Deaths in custody – call for urgent action regarding the fate of thousands detained by the Islamic Republic in the aftermath to the recent unrest (Tuesday 9 January 2018) *updates highlighted below

According to information released by the ‘Committee for the Follow-up of the Whereabouts of  those Arrested during the Nationwide Protest Demonstrations of 28 December – 8 January  2018’ –  a monitoring body that has been set up by Tehran University in the aftermath of the protests and subsequent security clampdown – one of those detained during the protests, a Mr Sina Ghanbari (22 years old) died on 6 January in “unclear circumstances” in the quarantine section of the notorious Evin Prison in Tehran. In exchanges with two members of the Iranian Parliament, the Intelligence and Security forces have claimed that Mr Ghanbari committed suicide. There is also increasing concern for the fate of at least another two detainees. Officials from Evin Prison have claimed that Mr Ashkan Absavaran (20 years old) is missing while his family have issued a statement confirming that he had telephoned the family home on 3 January to inform them that he had been arrested. The whereabouts and wellbeing of another detainee, Mr Kasra Nouri (26 years old), a law student at Tehran University, remain unknown. Mr Nouri – also a member of the Gonabadi dervish order, a minority group persecuted by the Iranian authorities – is believed to have begun a hunger strike on 4 January following his arrest. Mr Nouri’s family have stated that the authorities have refused to inform them of his situation and nobody, including lawyers, have been able to gain access to him either.

And, this evening (9 January), Amnesty International have just issued a release quoting a toll of at least five deaths in custody. It is clear that a grave situation in Iran is only set to become more so over the coming days.

A number of Islamic Republic officials have stated that the “riots” have been brought to an end and that its “leaders” have been rounded up accordingly, while the head of the ‘Islamic Revolutionary Tribunals’ has stated that “[…] the charge against those who have been involved in the riots as ringleaders is ‘moharebeh’ (i.e. enmity with god).”  The usual sentence for those charged with ‘moharebeh’ in the Islamic Republic of Iran is one of death.

These worrying developments have shocked even experienced campaigners in Iran and many now fear for the lives of all of detainees – most of whom are young people, including 102 university student activists – official estimates place the average age of those arrested during the recent unrest at 25 years old. The Islamic Republic regime in Iran has a notorious record in this respect – the death of several protesters at the Kahrizak detention centre in 2009; the murders of Zahra Kazemi (a Canadian-Iranian photojournalist) and blogger Sattar Beheshti in custody during interrogation; the death of a number of political prisoners and prisoners of conscience including Akbar Mohammadi, Valiollah Feyz Mahdavi, Hoda Saber, Omid Reza Mir Siaffi and Shahrokh Zamani, a labour activist, in very suspicious circumstances, are just a few examples from this long dark list.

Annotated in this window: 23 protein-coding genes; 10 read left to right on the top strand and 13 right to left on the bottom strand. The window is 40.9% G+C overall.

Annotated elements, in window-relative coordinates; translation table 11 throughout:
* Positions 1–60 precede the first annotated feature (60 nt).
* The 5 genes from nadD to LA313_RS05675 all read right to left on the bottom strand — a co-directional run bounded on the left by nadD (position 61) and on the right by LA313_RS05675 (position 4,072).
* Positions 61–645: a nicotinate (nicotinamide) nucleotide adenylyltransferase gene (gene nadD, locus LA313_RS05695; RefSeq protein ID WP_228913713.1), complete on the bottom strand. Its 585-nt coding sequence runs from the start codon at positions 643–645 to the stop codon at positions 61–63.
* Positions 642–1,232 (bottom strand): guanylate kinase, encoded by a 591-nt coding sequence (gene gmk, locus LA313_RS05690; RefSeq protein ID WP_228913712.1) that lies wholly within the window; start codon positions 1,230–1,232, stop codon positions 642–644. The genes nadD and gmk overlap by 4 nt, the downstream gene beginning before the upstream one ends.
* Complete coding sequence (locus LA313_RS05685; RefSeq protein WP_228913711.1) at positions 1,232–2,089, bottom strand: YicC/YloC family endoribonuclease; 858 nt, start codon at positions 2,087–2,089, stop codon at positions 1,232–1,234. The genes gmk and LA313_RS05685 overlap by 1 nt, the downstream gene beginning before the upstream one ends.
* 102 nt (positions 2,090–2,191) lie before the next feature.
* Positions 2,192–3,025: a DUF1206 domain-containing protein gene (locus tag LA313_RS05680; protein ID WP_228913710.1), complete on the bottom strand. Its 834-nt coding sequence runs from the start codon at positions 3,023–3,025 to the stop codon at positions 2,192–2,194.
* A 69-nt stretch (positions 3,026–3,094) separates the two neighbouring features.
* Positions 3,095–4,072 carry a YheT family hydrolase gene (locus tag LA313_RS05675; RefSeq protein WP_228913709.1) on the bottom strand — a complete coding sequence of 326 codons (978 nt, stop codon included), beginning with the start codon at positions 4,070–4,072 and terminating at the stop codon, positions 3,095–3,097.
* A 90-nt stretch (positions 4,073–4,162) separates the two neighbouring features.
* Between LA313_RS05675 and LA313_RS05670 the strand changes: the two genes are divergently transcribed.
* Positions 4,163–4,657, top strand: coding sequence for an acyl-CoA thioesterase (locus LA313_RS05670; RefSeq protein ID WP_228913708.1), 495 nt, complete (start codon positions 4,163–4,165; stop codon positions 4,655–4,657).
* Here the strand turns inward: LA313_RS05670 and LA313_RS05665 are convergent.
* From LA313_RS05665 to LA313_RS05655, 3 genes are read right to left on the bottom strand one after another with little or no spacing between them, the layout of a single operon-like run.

More than 2,000 people arrested:

According to reports from a wide range of sources, the number of detainees is estimated to have reached more than 2000 by 4 January. Official sources have confirmed that 90 university students had been arrested “pre-emptively” so as to stop them from joining the protest demonstrations. However, owing to information from a number of credible reports, CODIR believes that the number of student activists detained is at least 102 – with several seemingly being kept at secret detention centres managed by the security forces and the Guard Corps, essentially having been disappeared. The Islamic Republic has refused to provide any concrete information or statistics pertaining to the arrest of at least 1000 people in the first days of the protests alone. On 8 January, a spokesman for the Ministry of the Interior told reporters that he could not provide accurate figures for the number of those detained in the recent protests.

The crackdown on demonstrators has mainly been carried out by the Guards Corps and the Basij militia forces.  Following an initial denial, the IRGC confessed that it had directly participated in suppressing protests in at least three cities and indirectly – through the Basij militia attached to the IRGC – elsewhere. The IRGC is known to be responsible for the primary torture and detention of detainees, in order to extract false confessions, in two wings of the notorious Evin Prison.

  • CODIR specifically calls for the release of all political prisoners, including those swept up in the recent protests – in the meantime, at the very least; those detained must be granted unimpeded access to legal advice and transferred to officially-recognised holding facilities where their situations can be openly and properly kept under review and scrutiny.
  • CODIR calls on all those concerned for human rights in Iran to write letters of protest to the Iranian authorities directly or via the Embassies and Diplomatic Missions of the Islamic Republic of Iran in their countries.
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